And finally, contemplate the idea that the person shunning you might think you started it. If they felt ignored first, the game was on. Test the tactic of asking their perspective, apologizing, and reconnecting. You will find this method works far more often than you expect. Your ego won’t like it, but this tactic is actually a minor risk. Over the twenty years since Territorial Games was released I’ve heard countless stories from people who successfully set aside old grievances and reclaimed a relationship that ended up better than the original relationship before it was broken. Hemingway was right, we often end up stronger at the broken places.
- Invisible Walls Game
“He would use the bureaucracy. He would tie things up in bureaucracy. He knew how to make moves and grab what he wanted and then tie it up so you couldn’t get it back. He would use the system…He would mislead people into thinking that he was being cooperative while he was doing this other stuff behind the scenes. He always put on the face of a very cooperative person, but he was a back stabber.”
The Invisible Walls Game is a broad catch-all bucket of highly creative yet secret (well…deniable) ways to stop the progress of an idea while pretending to support that idea in public. One subject reported that a game player agreed to share information and then buried the needed information within a mountain of data and printouts.
“[They] completely disallowed any useful information to come out for me to take back and use as a program. The people in that meeting , therefore, accomplished not allowing the program to be started.”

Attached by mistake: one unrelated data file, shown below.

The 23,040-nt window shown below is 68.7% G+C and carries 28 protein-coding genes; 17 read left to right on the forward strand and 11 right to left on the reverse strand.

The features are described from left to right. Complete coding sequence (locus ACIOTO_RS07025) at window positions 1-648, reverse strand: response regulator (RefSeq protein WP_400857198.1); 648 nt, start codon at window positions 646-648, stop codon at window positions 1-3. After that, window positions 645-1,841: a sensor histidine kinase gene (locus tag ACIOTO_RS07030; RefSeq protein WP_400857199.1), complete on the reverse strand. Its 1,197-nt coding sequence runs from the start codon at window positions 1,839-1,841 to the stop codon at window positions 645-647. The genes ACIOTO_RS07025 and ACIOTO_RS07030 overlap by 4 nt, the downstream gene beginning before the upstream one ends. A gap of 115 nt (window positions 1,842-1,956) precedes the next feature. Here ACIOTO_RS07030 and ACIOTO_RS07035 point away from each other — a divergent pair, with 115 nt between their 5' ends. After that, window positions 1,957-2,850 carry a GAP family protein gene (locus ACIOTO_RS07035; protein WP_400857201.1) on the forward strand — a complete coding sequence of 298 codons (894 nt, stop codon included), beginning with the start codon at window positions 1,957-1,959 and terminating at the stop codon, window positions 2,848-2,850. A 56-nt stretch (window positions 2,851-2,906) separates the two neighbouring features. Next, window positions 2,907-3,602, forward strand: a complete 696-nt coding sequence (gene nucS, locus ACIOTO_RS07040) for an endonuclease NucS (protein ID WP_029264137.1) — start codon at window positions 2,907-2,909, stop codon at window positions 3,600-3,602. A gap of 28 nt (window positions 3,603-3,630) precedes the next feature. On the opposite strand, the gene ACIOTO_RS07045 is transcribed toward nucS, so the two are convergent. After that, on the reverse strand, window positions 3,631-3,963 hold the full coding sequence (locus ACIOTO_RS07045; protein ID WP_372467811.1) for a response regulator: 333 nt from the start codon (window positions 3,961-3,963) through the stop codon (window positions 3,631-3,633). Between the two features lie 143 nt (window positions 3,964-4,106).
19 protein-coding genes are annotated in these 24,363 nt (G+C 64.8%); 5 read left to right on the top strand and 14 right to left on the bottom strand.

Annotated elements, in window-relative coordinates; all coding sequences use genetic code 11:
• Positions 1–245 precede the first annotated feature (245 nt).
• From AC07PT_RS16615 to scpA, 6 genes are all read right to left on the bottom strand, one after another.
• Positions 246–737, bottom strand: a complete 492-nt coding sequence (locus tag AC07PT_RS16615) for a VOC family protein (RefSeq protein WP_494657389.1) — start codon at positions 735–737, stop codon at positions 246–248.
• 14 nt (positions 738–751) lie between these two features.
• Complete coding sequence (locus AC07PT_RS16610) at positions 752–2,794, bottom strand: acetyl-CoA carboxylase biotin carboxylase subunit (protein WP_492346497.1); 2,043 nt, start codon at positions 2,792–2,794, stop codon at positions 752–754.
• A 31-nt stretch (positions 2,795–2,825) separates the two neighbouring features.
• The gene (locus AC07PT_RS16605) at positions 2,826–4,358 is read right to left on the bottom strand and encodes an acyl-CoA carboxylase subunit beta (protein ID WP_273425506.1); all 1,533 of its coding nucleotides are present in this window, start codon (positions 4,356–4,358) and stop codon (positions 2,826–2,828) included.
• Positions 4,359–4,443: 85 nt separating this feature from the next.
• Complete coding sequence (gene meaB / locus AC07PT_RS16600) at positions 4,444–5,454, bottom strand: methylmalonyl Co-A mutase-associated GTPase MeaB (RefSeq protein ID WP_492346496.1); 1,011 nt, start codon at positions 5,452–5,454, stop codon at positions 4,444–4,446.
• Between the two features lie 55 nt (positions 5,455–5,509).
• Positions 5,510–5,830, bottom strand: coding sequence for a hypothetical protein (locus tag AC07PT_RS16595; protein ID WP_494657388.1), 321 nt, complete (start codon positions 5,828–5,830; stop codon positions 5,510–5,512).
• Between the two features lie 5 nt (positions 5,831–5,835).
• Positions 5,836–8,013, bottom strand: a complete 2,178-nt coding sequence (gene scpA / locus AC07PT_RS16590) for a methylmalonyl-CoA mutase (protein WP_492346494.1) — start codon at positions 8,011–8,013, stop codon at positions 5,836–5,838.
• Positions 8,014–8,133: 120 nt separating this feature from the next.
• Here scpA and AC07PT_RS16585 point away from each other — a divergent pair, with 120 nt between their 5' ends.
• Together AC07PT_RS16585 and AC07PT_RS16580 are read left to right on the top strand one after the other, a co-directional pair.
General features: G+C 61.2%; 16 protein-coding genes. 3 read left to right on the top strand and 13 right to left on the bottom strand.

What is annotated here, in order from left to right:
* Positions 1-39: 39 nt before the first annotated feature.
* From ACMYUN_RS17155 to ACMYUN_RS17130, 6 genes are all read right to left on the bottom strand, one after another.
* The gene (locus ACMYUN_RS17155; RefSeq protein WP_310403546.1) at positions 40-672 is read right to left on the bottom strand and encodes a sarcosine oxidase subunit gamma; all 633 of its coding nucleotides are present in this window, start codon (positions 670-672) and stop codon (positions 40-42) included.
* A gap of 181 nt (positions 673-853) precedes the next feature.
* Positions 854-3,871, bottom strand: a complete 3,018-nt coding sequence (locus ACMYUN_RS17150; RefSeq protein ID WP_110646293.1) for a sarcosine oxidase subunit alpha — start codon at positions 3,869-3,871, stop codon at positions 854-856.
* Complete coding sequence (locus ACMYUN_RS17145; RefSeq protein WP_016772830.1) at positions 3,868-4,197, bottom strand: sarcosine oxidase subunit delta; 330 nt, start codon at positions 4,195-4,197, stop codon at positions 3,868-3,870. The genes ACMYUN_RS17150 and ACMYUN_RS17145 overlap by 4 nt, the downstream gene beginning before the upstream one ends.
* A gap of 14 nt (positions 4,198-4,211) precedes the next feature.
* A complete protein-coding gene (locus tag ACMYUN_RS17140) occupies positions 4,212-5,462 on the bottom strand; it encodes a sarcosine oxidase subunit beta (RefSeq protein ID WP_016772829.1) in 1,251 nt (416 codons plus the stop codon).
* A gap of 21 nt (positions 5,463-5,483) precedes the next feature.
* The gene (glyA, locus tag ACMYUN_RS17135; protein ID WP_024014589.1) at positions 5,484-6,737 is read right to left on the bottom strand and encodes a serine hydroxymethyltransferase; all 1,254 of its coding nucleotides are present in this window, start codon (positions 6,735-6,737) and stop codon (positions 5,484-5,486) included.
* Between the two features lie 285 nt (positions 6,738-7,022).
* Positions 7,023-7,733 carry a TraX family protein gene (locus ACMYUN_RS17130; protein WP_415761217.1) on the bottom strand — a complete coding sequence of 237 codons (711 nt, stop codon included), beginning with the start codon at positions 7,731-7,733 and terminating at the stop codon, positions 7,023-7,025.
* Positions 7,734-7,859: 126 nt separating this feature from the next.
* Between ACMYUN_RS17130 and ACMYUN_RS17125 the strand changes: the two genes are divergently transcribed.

Of course, not all walls are inherently bad. Good fences make good neighbors. A “wall” is not a game until a group decides they no longer need/want to be a good neighbor.
One Big T Truth about being human is that, to survive, we must balance the paradoxical benefits of connections and protections. Too much emphasis on protection erodes connections. Too few connections and we cannot solve problems that require collaborative effort. Every decision to protect has the potential to erode a connection and vice versa.
Twenty years later, the word “bureaucracy” in the quote above can also describe new technology-run administration systems (new forms of bureaucracy) with built in walls that prevent unauthorized acts of connection/generosity before they can happen. For instance in healthcare, systems increasingly redefine face-to-face interactions as unnecessary and thus avoidable expenses. Kiosk check ins, website based communication and automated telephone systems effectively wall off any chance the providers I need will have to waste time on a healing smile, a shared joke, or an expression of empathetic connection. Some territorial game players are even proud of how these walls keep resources out of the reach of anyone outside their circle of moral concern.
Everyone knows that some walls are good, even vital, but the territorial game of Invisible Walls (not so invisible lately) specifically describes behaviors of a core group that hoards resources needed for collective actions. If it’s not a game (legit protection) it isn’t an invisible wall.
In the 3rded. of The Story Factor (Fall 2019) there will be more about how individuals, groups and institutions use stories to define who is and is not within their “circle of moral concern.” Shrinking circles mean fewer connections. And when the desire to protect causes us to neglect the care and feeding of vital connections required to solve problems too big for our tribe alone– we are playing games with our future.
- Information Manipulation Game
Tweak the numbers and you tweak the decision. Edit video and you edit context. Control the narrative and you control what information seems relevant. Truth is the first casualty whenever we assume that everyone manipulates information so we have to as well….since “that’s how the game is played.”